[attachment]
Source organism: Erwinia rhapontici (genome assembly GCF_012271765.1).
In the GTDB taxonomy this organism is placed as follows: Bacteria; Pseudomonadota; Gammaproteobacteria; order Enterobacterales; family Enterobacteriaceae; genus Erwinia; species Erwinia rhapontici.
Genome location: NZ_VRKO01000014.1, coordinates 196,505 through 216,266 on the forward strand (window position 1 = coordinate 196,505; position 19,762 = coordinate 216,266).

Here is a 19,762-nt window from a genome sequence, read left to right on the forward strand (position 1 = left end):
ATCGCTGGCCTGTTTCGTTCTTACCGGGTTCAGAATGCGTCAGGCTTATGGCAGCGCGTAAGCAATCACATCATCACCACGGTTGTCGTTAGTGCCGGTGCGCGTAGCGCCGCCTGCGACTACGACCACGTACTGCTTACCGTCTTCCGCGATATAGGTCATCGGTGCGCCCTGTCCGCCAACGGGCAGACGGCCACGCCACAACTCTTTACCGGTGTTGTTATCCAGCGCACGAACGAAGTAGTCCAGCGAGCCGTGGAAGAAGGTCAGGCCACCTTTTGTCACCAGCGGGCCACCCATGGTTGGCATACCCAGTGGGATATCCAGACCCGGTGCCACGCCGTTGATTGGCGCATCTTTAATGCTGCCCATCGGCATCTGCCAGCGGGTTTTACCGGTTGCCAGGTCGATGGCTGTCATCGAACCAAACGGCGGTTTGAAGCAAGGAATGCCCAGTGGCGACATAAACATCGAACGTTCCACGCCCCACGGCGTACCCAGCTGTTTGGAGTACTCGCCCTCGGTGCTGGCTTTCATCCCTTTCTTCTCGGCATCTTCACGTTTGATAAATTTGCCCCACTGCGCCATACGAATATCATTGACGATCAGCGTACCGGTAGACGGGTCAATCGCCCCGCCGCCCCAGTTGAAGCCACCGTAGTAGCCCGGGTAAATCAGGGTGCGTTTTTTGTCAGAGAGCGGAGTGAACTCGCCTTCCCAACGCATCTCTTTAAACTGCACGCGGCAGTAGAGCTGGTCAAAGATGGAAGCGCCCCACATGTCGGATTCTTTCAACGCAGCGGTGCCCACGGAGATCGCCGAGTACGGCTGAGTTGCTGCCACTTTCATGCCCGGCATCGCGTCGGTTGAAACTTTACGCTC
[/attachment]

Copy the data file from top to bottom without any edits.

Source organism: Erwinia rhapontici (genome assembly GCF_012271765.1).
In the GTDB taxonomy this organism is placed as follows: Bacteria; Pseudomonadota; Gammaproteobacteria; order Enterobacterales; family Enterobacteriaceae; genus Erwinia; species Erwinia rhapontici.
Genome location: NZ_VRKO01000014.1, coordinates 196,505 through 216,266 on the forward strand (window position 1 = coordinate 196,505; position 19,762 = coordinate 216,266).

Here is a 19,762-nt window from a genome sequence, read left to right on the forward strand (position 1 = left end):
ATCGCTGGCCTGTTTCGTTCTTACCGGGTTCAGAATGCGTCAGGCTTATGGCAGCGCGTAAGCAATCACATCATCACCACGGTTGTCGTTAGTGCCGGTGCGCGTAGCGCCGCCTGCGACTACGACCACGTACTGCTTACCGTCTTCCGCGATATAGGTCATCGGTGCGCCCTGTCCGCCAACGGGCAGACGGCCACGCCACAACTCTTTACCGGTGTTGTTATCCAGCGCACGAACGAAGTAGTCCAGCGAGCCGTGGAAGAAGGTCAGGCCACCTTTTGTCACCAGCGGGCCACCCATGGTTGGCATACCCAGTGGGATATCCAGACCCGGTGCCACGCCGTTGATTGGCGCATCTTTAATGCTGCCCATCGGCATCTGCCAGCGGGTTTTACCGGTTGCCAGGTCGATGGCTGTCATCGAACCAAACGGCGGTTTGAAGCAAGGAATGCCCAGTGGCGACATAAACATCGAACGTTCCACGCCCCACGGCGTACCCAGCTGTTTGGAGTACTCGCCCTCGGTGCTGGCTTTCATCCCTTTCTTCTCGGCATCTTCACGTTTGATAAATTTGCCCCACTGCGCCATACGAATATCATTGACGATCAGCGTACCGGTAGACGGGTCAATCGCCCCGCCGCCCCAGTTGAAGCCACCGTAGTAGCCCGGGTAAATCAGGGTGCGTTTTTTGTCAGAGAGCGGAGTGAACTCGCCTTCCCAACGCATCTCTTTAAACTGCACGCGGCAGTAGAGCTGGTCAAAGATGGAAGCGCCCCACATGTCGGATTCTTTCAACGCAGCGGTGCCCACGGAGATCGCCGAGTACGGCTGAGTTGCTGCCACTTTCATGCCCGGCATCGCGTCGGTTGAAACTTTACGCTC